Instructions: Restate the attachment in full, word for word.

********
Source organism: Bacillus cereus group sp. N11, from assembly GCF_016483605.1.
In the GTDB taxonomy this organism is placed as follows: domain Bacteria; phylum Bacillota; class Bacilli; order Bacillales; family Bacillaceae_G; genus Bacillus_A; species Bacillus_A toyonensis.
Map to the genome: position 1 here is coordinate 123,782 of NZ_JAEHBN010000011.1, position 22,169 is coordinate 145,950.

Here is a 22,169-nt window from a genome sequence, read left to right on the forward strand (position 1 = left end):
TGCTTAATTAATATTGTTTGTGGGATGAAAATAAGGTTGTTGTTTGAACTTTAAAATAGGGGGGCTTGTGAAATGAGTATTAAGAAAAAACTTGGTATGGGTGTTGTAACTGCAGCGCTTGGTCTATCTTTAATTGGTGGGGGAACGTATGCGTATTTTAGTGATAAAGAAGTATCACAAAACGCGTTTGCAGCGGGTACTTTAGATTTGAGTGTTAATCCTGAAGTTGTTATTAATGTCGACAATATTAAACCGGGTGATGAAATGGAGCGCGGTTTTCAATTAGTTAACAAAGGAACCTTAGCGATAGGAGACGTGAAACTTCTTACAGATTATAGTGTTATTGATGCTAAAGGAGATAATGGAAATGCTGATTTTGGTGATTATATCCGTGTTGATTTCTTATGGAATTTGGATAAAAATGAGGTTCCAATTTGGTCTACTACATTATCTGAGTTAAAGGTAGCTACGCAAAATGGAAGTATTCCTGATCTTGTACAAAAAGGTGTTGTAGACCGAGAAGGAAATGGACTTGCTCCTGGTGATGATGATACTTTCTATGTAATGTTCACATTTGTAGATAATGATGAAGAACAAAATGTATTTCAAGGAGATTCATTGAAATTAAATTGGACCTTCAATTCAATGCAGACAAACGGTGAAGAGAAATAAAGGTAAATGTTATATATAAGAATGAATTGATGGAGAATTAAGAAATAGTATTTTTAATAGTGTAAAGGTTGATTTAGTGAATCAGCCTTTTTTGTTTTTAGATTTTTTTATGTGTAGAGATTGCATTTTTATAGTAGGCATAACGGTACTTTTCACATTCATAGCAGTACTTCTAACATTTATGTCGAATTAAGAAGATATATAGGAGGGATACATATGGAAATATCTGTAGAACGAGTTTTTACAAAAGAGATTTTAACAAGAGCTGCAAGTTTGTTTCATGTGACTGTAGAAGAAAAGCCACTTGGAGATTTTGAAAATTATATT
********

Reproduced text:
Source organism: Bacillus cereus group sp. N11, from assembly GCF_016483605.1.
In the GTDB taxonomy this organism is placed as follows: domain Bacteria; phylum Bacillota; class Bacilli; order Bacillales; family Bacillaceae_G; genus Bacillus_A; species Bacillus_A toyonensis.
Map to the genome: position 1 here is coordinate 123,782 of NZ_JAEHBN010000011.1, position 22,169 is coordinate 145,950.

Here is a 22,169-nt window from a genome sequence, read left to right on the forward strand (position 1 = left end):
TGCTTAATTAATATTGTTTGTGGGATGAAAATAAGGTTGTTGTTTGAACTTTAAAATAGGGGGGCTTGTGAAATGAGTATTAAGAAAAAACTTGGTATGGGTGTTGTAACTGCAGCGCTTGGTCTATCTTTAATTGGTGGGGGAACGTATGCGTATTTTAGTGATAAAGAAGTATCACAAAACGCGTTTGCAGCGGGTACTTTAGATTTGAGTGTTAATCCTGAAGTTGTTATTAATGTCGACAATATTAAACCGGGTGATGAAATGGAGCGCGGTTTTCAATTAGTTAACAAAGGAACCTTAGCGATAGGAGACGTGAAACTTCTTACAGATTATAGTGTTATTGATGCTAAAGGAGATAATGGAAATGCTGATTTTGGTGATTATATCCGTGTTGATTTCTTATGGAATTTGGATAAAAATGAGGTTCCAATTTGGTCTACTACATTATCTGAGTTAAAGGTAGCTACGCAAAATGGAAGTATTCCTGATCTTGTACAAAAAGGTGTTGTAGACCGAGAAGGAAATGGACTTGCTCCTGGTGATGATGATACTTTCTATGTAATGTTCACATTTGTAGATAATGATGAAGAACAAAATGTATTTCAAGGAGATTCATTGAAATTAAATTGGACCTTCAATTCAATGCAGACAAACGGTGAAGAGAAATAAAGGTAAATGTTATATATAAGAATGAATTGATGGAGAATTAAGAAATAGTATTTTTAATAGTGTAAAGGTTGATTTAGTGAATCAGCCTTTTTTGTTTTTAGATTTTTTTATGTGTAGAGATTGCATTTTTATAGTAGGCATAACGGTACTTTTCACATTCATAGCAGTACTTCTAACATTTATGTCGAATTAAGAAGATATATAGGAGGGATACATATGGAAATATCTGTAGAACGAGTTTTTACAAAAGAGATTTTAACAAGAGCTGCAAGTTTGTTTCATGTGACTGTAGAAGAAAAGCCACTTGGAGATTTTGAAAATTATATT